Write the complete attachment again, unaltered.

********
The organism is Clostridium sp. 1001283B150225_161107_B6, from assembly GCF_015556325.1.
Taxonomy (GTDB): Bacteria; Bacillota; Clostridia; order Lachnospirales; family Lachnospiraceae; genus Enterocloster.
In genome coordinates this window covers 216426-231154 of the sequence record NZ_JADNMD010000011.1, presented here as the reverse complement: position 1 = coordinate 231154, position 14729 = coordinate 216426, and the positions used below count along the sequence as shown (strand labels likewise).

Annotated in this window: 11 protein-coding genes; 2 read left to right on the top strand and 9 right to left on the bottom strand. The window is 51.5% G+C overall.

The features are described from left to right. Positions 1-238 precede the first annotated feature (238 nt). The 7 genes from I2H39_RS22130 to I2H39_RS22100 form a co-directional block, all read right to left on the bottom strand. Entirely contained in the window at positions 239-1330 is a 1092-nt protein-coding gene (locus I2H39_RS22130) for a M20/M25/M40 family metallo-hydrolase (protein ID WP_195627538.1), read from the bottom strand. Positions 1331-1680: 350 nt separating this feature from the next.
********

The organism is Clostridium sp. 1001283B150225_161107_B6, from assembly GCF_015556325.1.
Taxonomy (GTDB): Bacteria; Bacillota; Clostridia; order Lachnospirales; family Lachnospiraceae; genus Enterocloster.
In genome coordinates this window covers 216426-231154 of the sequence record NZ_JADNMD010000011.1, presented here as the reverse complement: position 1 = coordinate 231154, position 14729 = coordinate 216426, and the positions used below count along the sequence as shown (strand labels likewise).

Annotated in this window: 11 protein-coding genes; 2 read left to right on the top strand and 9 right to left on the bottom strand. The window is 51.5% G+C overall.

The features are described from left to right. Positions 1-238 precede the first annotated feature (238 nt). The 7 genes from I2H39_RS22130 to I2H39_RS22100 form a co-directional block, all read right to left on the bottom strand. Entirely contained in the window at positions 239-1330 is a 1092-nt protein-coding gene (locus I2H39_RS22130) for a M20/M25/M40 family metallo-hydrolase (protein ID WP_195627538.1), read from the bottom strand. Positions 1331-1680: 350 nt separating this feature from the next.